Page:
THE BANK of Thailand (BOT) has asked commercial banks to help small exporters hedge against the volatility of the baht by cutting the cost of hedging, while the Export Import Bank of Thailand (Exim Bank) is expected to find solutions for exporters.
BOT Governor Veerathai Santiprabhob said the baht had strengthened as a result of the weakening of the US dollar with further prospects of volatility.
“Thai exporters should learn how to cope with the exchange rate volatility, just as exporters in Malaysia, South Korea and Taiwan have done; their currencies have been far more volatile than the baht,” he said in an interview to Nation Group newspapers Krungthep Turakij and The Nation.
He said large exporters and importers regularly hedge against exchange rate risk. Some medium-sized firms have hedged occasionally and the central bank has been trying to persuade them to do so regularly.
“Many exporters tend to hedge against currency risk when the market move abruptly, but this aggravates the situation because their moves reinforce the market swing,” he explained.
He acknowledged that small exporters might have trouble due to limited resources to deal with exchange rate risks.
“We, the central bank, have sought cooperation from the Thai Bankers’ Association to standardise the fee for currency hedging,” said Veerathai.
He said he had also learned about efforts being made by Exim Bank to find solutions for small exporters.
Asked if the central bank should sell its ample foreign reserves to Exim Bank in order to support currency hedging, Veerathai said Exim Bank could buy US dollars from commercial banks.
His comment contradicted an earlier remark by Finance Minister Apisak Tantivorawong that Exim Bank wanted to buy dollars from the central bank, which could lower the cost for Exim Bank in its efforts to help small exporters.
Amornthep Chawla, head of research at CIMB Thai Bank, agreed with the central bank governor’s advice to exporters. He said exporters should not think that the central bank would rescue them and instead learn how to cope with exchange rate volatility.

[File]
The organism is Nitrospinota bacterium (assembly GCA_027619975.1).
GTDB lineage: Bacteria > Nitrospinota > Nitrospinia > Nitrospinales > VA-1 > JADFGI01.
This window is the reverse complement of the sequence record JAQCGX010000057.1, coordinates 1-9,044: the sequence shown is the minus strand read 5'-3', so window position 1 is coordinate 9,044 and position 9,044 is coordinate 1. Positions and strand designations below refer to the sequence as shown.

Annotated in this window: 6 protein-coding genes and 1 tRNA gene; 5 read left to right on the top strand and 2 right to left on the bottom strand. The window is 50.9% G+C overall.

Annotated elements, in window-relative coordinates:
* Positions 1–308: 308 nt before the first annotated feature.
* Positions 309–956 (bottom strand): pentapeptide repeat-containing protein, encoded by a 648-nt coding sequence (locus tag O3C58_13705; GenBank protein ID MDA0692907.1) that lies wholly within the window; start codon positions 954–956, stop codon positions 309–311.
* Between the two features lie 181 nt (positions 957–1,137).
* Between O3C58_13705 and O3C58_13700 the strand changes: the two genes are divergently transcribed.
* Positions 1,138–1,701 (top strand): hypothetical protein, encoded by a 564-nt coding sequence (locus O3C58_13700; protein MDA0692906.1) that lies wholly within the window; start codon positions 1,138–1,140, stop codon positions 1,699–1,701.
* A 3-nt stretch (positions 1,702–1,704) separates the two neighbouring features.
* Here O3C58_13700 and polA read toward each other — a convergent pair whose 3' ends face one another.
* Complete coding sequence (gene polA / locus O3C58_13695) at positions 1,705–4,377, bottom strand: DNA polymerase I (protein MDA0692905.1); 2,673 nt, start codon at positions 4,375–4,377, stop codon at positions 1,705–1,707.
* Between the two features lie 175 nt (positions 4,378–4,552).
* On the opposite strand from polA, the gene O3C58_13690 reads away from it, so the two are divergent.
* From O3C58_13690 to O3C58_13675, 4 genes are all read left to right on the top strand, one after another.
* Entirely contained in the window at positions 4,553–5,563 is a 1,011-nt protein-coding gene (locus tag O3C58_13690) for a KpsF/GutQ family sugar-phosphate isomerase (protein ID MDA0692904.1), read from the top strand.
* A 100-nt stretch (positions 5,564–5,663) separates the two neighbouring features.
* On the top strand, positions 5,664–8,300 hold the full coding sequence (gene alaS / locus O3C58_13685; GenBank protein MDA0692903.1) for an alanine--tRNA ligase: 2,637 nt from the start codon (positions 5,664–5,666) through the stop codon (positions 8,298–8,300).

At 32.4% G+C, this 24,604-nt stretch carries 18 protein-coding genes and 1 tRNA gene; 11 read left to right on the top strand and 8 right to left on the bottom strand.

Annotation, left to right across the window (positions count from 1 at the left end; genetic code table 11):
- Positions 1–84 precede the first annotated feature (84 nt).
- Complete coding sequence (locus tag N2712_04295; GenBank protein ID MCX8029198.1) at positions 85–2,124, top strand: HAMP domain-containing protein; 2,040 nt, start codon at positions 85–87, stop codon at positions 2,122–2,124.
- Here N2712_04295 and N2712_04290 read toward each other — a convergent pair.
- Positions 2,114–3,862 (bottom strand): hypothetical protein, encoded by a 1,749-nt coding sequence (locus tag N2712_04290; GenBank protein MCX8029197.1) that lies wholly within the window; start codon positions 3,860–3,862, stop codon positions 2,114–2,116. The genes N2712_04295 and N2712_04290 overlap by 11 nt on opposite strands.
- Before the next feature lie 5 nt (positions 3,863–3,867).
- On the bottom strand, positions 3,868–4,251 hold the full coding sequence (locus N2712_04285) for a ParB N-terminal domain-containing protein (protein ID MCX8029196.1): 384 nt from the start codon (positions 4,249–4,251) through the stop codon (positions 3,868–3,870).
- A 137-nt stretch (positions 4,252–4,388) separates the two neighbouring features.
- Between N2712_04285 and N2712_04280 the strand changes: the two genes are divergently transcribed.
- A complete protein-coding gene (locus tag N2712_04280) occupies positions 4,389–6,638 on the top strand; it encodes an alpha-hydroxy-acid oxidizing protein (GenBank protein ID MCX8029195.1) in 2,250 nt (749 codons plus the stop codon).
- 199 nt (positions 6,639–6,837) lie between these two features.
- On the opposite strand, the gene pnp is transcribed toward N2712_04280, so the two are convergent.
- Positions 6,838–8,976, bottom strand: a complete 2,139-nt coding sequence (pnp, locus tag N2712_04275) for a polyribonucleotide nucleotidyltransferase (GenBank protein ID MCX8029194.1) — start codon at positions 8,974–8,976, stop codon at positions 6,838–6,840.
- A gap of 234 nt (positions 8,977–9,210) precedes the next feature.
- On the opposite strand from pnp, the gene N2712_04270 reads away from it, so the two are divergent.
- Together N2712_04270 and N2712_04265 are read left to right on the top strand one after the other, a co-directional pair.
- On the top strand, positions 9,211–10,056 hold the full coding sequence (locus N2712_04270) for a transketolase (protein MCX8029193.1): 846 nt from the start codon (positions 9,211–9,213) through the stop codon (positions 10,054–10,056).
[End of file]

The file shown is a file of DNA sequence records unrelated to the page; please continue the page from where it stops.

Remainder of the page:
The baht has risen by about 5 per cent against the US dollar since early this year, making it one of the most biggest gainers in the region. The baht had appreciated to Bt 33 per dollar but of late it had fallen back to the Bt34 level after the US reported better jobs data on Friday.
Exim Bank will hold a seminar on the strengthening of the baht on Tuesday and it might announce additional measures to support small exporters.
One factor causing the appreciation of the baht is the high current account surplus, caused by falling imports and the recovery of exports as well as the increasing number of tourist arrivals. The current account surplus last year was $48 billion and the central bank has forecast a $40-billion surplus this year.
Foreign investors predict that the baht – among emerging-market currencies – will remain relatively strong hence it is attractive to hold.
A high current account surplus is not always a good thing, Supavud Saicheua, managing director and head of research group at Phatra Securities, said. Decline in imports demonstrates a decline in the purchasing power of Thai consumers, he said, adding, recovery of exports has benefited only exporters while a large part of the population is still struggling to survive.
Meanwhile, Kobsithi Silapachai , head of capital markets research at Kasikornbank, said that while the central bank may explain the strong baht as caused by a weakening of the dollar, the central bank cannot ignore the impact of disinflation on Thailand’s economy. The inflation rate in June was minus 0.05 per cent, negative for the second month in a row. Kobsithi feared that consumers might postpone spending due to expectations of a further fall in price. If they do so, it would hurt economic recovery. However, the central bank said the falling prices were mainly due to decline in the prices of fresh foods and crude oil.